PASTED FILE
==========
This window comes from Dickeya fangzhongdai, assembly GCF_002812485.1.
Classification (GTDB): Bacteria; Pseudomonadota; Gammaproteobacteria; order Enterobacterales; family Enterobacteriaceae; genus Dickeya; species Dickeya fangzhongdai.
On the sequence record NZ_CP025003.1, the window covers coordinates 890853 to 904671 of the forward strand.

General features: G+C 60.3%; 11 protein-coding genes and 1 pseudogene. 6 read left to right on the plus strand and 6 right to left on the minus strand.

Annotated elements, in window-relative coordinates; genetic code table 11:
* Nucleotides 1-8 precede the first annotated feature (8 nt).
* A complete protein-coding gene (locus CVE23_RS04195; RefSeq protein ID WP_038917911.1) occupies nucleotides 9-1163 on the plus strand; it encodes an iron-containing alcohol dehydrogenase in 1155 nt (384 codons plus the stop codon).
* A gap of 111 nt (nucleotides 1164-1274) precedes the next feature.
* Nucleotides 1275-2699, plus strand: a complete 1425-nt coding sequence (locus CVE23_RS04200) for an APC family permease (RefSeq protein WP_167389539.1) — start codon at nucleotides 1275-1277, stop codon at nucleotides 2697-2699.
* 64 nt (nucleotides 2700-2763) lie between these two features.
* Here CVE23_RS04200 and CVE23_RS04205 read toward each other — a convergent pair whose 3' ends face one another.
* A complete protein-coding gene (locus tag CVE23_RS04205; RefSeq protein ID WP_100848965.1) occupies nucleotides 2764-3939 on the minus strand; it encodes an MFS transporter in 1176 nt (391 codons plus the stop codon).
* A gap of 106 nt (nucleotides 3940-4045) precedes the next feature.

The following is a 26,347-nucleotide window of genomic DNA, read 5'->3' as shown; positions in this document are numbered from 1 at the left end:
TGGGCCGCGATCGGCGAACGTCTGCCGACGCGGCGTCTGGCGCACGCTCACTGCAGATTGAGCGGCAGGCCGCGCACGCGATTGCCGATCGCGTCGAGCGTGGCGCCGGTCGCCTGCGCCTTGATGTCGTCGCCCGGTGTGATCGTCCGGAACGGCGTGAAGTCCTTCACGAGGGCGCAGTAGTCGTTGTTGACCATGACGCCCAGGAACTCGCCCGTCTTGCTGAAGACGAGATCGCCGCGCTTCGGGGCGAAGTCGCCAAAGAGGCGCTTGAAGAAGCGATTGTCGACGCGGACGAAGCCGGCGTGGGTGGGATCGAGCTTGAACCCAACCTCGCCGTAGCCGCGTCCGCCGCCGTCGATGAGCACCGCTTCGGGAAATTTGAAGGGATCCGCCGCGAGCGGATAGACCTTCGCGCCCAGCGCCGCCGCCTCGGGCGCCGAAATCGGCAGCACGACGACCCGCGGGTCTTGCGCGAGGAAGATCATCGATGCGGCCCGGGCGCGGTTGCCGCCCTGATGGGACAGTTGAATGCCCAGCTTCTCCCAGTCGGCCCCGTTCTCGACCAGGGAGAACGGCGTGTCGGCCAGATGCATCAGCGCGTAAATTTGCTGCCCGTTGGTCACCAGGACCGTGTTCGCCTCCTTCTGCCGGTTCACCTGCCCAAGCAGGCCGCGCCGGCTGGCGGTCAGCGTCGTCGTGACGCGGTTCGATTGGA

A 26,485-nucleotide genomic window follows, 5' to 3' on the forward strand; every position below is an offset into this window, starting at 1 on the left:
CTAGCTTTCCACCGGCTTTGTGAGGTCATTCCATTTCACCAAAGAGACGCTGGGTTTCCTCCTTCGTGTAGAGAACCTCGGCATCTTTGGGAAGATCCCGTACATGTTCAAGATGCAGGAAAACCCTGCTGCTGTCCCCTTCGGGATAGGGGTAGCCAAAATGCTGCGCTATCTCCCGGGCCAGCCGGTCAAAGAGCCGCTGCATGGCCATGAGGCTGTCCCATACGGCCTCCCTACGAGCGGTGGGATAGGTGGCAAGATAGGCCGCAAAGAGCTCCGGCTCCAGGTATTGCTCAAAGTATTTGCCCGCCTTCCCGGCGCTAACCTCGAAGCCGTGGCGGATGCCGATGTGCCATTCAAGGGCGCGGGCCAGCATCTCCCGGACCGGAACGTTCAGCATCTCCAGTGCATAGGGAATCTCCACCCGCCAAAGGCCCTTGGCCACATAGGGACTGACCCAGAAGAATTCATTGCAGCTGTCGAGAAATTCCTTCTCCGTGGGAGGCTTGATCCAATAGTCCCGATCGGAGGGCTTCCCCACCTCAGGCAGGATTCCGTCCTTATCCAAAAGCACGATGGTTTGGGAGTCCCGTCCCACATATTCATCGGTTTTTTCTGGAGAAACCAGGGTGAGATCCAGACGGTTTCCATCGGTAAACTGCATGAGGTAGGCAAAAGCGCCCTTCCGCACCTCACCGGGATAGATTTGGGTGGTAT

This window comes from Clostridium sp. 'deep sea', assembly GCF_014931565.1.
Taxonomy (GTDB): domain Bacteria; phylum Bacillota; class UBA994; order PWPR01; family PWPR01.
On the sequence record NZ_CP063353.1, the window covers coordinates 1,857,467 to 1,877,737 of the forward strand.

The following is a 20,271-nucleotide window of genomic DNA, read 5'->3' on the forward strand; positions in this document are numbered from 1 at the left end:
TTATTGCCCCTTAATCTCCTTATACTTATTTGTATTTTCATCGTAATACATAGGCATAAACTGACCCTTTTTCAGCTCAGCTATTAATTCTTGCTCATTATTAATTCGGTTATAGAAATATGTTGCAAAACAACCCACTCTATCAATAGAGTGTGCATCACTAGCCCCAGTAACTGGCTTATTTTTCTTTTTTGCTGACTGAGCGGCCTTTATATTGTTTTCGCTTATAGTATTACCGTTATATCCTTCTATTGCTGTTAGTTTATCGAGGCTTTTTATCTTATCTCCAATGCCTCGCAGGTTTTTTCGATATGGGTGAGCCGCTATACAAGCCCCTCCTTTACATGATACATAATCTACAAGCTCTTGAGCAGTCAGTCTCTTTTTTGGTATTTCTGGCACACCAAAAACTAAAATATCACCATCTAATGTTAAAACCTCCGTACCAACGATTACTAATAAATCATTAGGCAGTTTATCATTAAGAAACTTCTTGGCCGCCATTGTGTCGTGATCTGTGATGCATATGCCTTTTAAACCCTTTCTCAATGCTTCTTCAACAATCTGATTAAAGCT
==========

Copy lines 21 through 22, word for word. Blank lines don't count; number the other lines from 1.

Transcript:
The following is a 20,271-nucleotide window of genomic DNA, read 5'->3' on the forward strand; positions in this document are numbered from 1 at the left end:
TTATTGCCCCTTAATCTCCTTATACTTATTTGTATTTTCATCGTAATACATAGGCATAAACTGACCCTTTTTCAGCTCAGCTATTAATTCTTGCTCATTATTAATTCGGTTATAGAAATATGTTGCAAAACAACCCACTCTATCAATAGAGTGTGCATCACTAGCCCCAGTAACTGGCTTATTTTTCTTTTTTGCTGACTGAGCGGCCTTTATATTGTTTTCGCTTATAGTATTACCGTTATATCCTTCTATTGCTGTTAGTTTATCGAGGCTTTTTATCTTATCTCCAATGCCTCGCAGGTTTTTTCGATATGGGTGAGCCGCTATACAAGCCCCTCCTTTACATGATACATAATCTACAAGCTCTTGAGCAGTCAGTCTCTTTTTTGGTATTTCTGGCACACCAAAAACTAAAATATCACCATCTAATGTTAAAACCTCCGTACCAACGATTACTAATAAATCATTAGGCAGTTTATCATTAAGAAACTTCTTGGCCGCCATTGTGTCGTGATCTGTGATGCATATGCCTTTTAAACCCTTTCTCAATGCTTCTTCAACAATCTGATTAAAGCT